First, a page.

The active and putrescent campaign of defamation now in full swing against this dead child is a reminder of just how little black life matters to some. No matter the facts, their deaths are always justified.

These are the ideological soul mates of those who insisted Emmett Till really did say “Bye Baby” to that white woman, as if such an offense could even theoretically justify shooting him, tying a cotton gin fan to his neck with barbed wire, and tossing him in the Tallahatchie River.

No rights which the white man is bound to respect.

They are the iniquitous heirs of the white reprobates who insisted against all logic and evidence that Dick Rowland really did attack Sarah Page in that Tulsa elevator, and thus, it was necessary to burn the black Greenwood district of the city to the ground in retaliation.

No rights which the white man is bound to respect.

They are the fetid philosophical offspring of those whites who stood beneath the swinging bodies of Thomas Shipp and Abram Smith, whom they had lynched, content in their own certitude that they had — again, evidence be damned — raped a white woman.

No rights which the white man is bound to respect.

They are the vile and reeking progeny of those who insisted that even disrespecting white people was sufficient justification to affix black bodies to short ropes dangling from tall trees, to burn them with blowtorches, chop off body parts and sell them — or pictures of the carnage — as souvenirs.

No rights which the white man is bound to respect.

They are the odious inheritors of a time-honored and dreadful tradition, in which virtually no misdeed the target of which is black can simply be condemned for what it is, and then have such condemnation followed by a period at the end of the sentence. No, it is forever and always the case that such condemnations, when and if they issue at all, will inevitably be followed by a comma, and the word “but,” and the attempt, however clumsy and craven, to all but erase the condemnation in a word salad of imbecilic rhetoric and exculpatory exhortation.

They are the carelessly cogitating companions of those who seek to brush aside the killings of Amadou Diallo, Patrick Dorismond, or any of the hundreds of other folks of color, who comprise the disproportionate share of unarmed persons killed by law enforcement in city after city across America over the years. They are always to blame for their own deaths.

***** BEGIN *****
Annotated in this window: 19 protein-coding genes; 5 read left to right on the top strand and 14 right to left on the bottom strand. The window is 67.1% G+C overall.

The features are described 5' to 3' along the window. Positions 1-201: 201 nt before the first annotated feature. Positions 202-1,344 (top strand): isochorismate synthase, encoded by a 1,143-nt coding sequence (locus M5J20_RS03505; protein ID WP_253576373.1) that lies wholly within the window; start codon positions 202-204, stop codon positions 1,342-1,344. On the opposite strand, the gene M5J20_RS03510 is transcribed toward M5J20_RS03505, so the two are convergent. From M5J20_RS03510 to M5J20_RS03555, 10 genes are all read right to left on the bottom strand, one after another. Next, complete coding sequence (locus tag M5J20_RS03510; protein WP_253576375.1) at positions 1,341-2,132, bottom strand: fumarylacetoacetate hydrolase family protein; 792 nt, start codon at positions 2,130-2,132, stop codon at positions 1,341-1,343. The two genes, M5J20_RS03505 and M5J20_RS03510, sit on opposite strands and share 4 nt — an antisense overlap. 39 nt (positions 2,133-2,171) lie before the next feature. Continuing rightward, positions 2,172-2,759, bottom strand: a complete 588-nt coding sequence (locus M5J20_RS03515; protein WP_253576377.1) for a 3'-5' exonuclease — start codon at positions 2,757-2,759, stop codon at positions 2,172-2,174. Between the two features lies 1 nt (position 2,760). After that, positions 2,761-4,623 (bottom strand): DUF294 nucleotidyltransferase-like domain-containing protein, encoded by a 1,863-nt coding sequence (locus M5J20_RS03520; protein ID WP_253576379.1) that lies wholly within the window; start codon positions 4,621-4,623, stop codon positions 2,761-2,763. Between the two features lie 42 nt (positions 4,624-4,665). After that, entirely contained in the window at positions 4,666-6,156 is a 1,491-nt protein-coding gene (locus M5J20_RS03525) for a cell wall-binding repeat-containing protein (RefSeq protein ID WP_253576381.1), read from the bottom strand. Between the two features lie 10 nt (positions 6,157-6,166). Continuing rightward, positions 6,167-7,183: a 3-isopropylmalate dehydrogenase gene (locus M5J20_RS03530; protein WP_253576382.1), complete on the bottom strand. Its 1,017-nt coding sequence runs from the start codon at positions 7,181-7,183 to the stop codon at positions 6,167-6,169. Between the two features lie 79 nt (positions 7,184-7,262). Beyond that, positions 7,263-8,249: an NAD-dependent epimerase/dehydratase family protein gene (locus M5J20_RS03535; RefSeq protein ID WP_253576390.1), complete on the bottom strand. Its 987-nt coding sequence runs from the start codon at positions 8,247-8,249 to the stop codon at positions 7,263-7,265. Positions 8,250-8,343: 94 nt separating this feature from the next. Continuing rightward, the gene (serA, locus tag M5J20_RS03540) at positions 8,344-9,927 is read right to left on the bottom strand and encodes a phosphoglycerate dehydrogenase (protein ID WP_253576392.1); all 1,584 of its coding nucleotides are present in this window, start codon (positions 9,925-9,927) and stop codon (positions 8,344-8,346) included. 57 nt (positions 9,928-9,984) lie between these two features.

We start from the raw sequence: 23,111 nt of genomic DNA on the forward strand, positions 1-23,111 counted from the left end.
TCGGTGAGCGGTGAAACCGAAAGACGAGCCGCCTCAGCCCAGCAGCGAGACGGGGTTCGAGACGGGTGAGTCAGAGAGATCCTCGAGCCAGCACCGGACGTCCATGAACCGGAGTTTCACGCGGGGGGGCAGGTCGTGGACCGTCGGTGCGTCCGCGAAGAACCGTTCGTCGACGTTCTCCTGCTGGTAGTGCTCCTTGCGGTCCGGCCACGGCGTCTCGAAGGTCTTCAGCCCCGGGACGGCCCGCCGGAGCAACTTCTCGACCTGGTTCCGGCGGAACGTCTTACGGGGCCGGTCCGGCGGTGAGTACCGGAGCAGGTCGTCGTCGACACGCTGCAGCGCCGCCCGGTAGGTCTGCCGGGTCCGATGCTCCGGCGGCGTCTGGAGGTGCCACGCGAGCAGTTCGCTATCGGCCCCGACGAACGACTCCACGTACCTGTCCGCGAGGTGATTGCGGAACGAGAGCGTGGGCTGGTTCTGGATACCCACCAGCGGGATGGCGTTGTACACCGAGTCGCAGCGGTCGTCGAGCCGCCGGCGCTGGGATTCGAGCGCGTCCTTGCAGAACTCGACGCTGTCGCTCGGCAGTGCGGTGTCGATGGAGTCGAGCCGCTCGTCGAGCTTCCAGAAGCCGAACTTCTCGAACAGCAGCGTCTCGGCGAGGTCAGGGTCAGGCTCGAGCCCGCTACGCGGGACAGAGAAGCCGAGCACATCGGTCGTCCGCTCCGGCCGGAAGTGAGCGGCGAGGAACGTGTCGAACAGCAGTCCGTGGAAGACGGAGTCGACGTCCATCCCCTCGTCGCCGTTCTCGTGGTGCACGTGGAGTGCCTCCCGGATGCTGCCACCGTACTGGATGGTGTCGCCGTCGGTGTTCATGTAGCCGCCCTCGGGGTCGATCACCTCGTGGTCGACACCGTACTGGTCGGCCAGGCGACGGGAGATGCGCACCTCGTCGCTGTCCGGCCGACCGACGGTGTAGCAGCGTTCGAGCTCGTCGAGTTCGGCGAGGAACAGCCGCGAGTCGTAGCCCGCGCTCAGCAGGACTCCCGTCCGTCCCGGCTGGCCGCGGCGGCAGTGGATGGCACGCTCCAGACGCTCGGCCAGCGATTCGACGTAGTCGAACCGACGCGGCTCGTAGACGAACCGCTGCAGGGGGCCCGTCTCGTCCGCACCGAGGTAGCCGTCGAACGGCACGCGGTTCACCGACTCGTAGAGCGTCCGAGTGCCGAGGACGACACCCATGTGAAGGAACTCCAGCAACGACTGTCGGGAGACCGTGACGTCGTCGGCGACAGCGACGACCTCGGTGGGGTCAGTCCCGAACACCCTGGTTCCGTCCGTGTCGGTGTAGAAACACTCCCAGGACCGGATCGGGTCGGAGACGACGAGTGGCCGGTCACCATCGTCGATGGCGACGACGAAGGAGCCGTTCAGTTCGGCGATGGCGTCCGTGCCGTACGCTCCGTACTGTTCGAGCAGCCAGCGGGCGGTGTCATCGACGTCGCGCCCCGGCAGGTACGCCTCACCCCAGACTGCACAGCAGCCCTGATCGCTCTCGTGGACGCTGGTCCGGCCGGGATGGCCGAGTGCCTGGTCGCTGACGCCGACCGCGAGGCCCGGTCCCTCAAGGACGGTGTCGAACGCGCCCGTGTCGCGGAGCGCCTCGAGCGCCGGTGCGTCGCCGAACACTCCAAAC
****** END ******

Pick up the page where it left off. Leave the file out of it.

If they had just put their hands up, like they were asked.

If they had just not run.

If they had just answered the questions put to them politely and quickly.

If they had just not grabbed for their keys or wallet.

If they had just understood that the men dressed in plainclothes, pointing guns at them were police.

If they had just not worn those clothes, or that hairstyle.

If they just hadn’t seemed nervous.

If they just hadn’t fit the description of some criminal the police were looking for, and by “fit the description” we mean had they not been black or brown, between 5 foot 8 and 6 foot 6, walking upright.

Nothing is unacceptable to these people. Nothing. Their fear of blacks allows them to smooth over every bigoted crease in their racialized narrative, to make the indefensible defensible, in the name of their own perceived safety. Their pathological inability to look at black people as anything other than an undifferentiated mass of criminals, rather than encouraging us to condemn them for their utterly stupefying lack of discernment, and mentally diseased dysfunction, is to serve as a defense to every racist act. Black people are to bear the burden of everyone else’s mendacious and morally supine stupidity. Black people are to continue being profiled, suspected, and occasionally killed, so long as those conditioned by white supremacy are afraid of them. And that, we are to believe, is the fault of black people, not the rest of us.

Because black people have no rights that the white man is bound to respect.

A black president will have to prove, again and again, to the utter dissatisfaction of cretinous bottom-feeders, that he is really an American.

A black college student will have to prove, again and again, to the utter amazement of benighted white undergrads that he or she really does belong in the University community to which his or her entrance was secured.

A black teenager will have to prove that he isn’t a criminal, to the satisfaction of anyone who might think otherwise, lest they be tackled and shot.

And some of us will continue trying to prove — as if there could, any longer, be a question about it — that white privilege is real. That any feeling, remotely thinking person could dispute it, when no white mother is having to have the talk with their sons that black mothers across America are routinely having with theirs (both before and after the killing of Trayvon Martin) tells you all you need to know about denial and its impermeability. It tells you all you need to know about the America of 2012, relative to that of 1857. For however much things have changed since then, one thing remains the same.

Black people still have no rights which the white man is bound to respect.